Sagip Intro – An article entitled “Massive Infestation of Coconut Trees; Greatest Agri Crisis Looms” criticizing the government’s response to the coconut scale insect infestation now affecting CALABARZON and Basilan is being circulated via e-mail and in various social media accounts. The Philippine Coconut Authority, Department of Agriculture, Department of Science and Technology, University of the Philippines Los Banos Task Force wishes to respond to the issues raised in the article and in the hope that matters may be clarified and the public may better informed and better involved.
Bernie Lopez article – “Today, we are facing the greatest agricultural crisis in Philippine history. The Coconut Industry, which supports 25 million Filipinos (PCA), is slowly dying because of a massive insect infestation. To date, it has claimed 2 million trees, mainly in the CALABARZON area and in Zamboanga. It is spreading rapidly and everyone is in panic.”
Sagip reply – The 2 Million trees are in various stages of infestation and it is expected that a significant number of these trees will recover. It cannot be said therefore that the pest has claimed 2 million trees as the article suggests. There are no verified reports of the infestation reaching Zamboanga. The only verified reports in Mindanao are in the province of Basilan.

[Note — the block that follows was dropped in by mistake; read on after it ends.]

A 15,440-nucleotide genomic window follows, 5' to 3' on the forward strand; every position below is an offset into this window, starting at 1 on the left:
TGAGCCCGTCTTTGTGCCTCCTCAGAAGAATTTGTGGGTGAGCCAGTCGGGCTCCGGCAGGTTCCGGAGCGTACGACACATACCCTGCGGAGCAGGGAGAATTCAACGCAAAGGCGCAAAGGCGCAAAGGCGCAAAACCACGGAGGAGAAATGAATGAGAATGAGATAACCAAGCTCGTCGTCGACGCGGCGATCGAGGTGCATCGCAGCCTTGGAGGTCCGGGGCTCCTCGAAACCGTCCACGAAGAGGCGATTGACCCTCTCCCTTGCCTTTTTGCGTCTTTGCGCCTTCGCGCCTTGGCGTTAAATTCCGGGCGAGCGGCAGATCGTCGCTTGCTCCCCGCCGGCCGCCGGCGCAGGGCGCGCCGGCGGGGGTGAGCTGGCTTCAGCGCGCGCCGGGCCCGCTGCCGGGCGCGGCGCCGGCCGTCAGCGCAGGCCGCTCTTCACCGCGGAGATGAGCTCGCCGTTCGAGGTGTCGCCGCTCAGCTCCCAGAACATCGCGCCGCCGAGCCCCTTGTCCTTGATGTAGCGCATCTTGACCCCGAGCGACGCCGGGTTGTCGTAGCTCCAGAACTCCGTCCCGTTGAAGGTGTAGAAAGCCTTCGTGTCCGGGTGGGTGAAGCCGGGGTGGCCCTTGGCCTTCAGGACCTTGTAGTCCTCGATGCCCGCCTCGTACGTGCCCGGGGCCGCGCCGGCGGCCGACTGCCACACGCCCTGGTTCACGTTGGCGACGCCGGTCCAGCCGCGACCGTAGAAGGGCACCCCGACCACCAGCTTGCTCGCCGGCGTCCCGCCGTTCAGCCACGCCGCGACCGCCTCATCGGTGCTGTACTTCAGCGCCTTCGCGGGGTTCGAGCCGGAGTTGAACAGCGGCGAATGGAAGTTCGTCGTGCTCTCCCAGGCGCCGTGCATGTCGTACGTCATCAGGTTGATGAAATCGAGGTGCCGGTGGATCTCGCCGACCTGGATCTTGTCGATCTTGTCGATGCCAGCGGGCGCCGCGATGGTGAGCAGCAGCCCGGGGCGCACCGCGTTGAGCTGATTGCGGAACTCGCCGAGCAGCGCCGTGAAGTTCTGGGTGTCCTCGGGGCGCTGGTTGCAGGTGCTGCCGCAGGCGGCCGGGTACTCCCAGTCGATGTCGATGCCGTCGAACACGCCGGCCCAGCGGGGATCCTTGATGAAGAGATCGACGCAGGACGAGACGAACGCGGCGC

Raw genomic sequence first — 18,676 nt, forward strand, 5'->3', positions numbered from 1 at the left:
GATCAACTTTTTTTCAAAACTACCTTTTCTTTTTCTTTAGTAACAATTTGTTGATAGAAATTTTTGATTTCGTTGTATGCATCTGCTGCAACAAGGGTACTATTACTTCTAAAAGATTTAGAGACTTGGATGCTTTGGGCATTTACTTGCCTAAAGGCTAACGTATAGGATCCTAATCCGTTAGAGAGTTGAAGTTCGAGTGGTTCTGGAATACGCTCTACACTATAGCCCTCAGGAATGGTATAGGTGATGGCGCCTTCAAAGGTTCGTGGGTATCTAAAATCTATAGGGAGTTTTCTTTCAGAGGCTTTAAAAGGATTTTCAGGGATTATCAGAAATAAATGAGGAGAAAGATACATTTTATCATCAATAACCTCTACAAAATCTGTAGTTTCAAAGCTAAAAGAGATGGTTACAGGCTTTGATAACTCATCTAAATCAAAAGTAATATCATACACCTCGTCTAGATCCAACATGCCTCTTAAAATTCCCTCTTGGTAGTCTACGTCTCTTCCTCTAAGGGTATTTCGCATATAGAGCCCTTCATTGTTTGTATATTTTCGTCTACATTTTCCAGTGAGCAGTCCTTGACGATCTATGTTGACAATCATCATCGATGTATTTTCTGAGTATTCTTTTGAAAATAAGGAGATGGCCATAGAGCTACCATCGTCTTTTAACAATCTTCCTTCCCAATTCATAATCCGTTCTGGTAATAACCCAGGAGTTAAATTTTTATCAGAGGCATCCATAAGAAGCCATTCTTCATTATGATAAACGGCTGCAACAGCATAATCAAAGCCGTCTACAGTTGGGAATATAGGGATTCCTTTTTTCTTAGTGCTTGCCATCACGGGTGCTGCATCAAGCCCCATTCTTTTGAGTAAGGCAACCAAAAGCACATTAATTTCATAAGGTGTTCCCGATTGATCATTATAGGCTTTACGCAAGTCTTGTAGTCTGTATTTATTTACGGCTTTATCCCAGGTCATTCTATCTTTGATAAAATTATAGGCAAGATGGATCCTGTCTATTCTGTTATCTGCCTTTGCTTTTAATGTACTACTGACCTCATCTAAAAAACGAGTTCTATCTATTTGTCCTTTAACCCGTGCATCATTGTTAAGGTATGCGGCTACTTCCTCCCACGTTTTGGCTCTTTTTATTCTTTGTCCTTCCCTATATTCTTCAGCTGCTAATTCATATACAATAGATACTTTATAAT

Bernie Lopez article – “The DA-PCA has come up with an ‘emergency’ chemical ‘solution’ to save the coconut industry when it will actually kill the coconut industry. Why does the DA-PCA insist on the chemical option? Simple, it brings them big bucks. They will risk the entire industry for their big bucks”
Sagip reply – The Philippine Coconut Authority (PCA) is endorsing both chemical and organic protocols/solutions. Certified Organic Farms and those farms in the process of certification as organic farms are exempt from the use of chemical pesticides. We are not insisting on a solution relying only on the use of chemicals. PCA is promoting both chemical and organic solutions. The technical protocols for the integrated pest management (IPM) of CSI were recommended based on the scientific research by the Task Force, which includes DOST-PCAARRD, UPLB and PCA. Studies and experiment show that the use of both chemical and organic pesticides complement each other, with the chemical pesticide having a 30-day active effect on eradicating the CSI and the organic pesticide being able to flush out the remaining CSI on surfaces of fronds. The measures that the PCA is implementing are geared towards saving the 2.1 million trees affected by the infestation and to prevent further infestation in other parts of the country. Only Php 38.5 million of the Php750 million budget on the project is allocated for the purchase of pesticides. The pesticide recommended by the PCA-PCAARRD-DOST and UPLB is certified by the Fertilizers and Pesticides Authority (FPA). It is certified for use in coconuts as research data revealed that it is safe for the environment. It has also passed the public safety requirements before certification.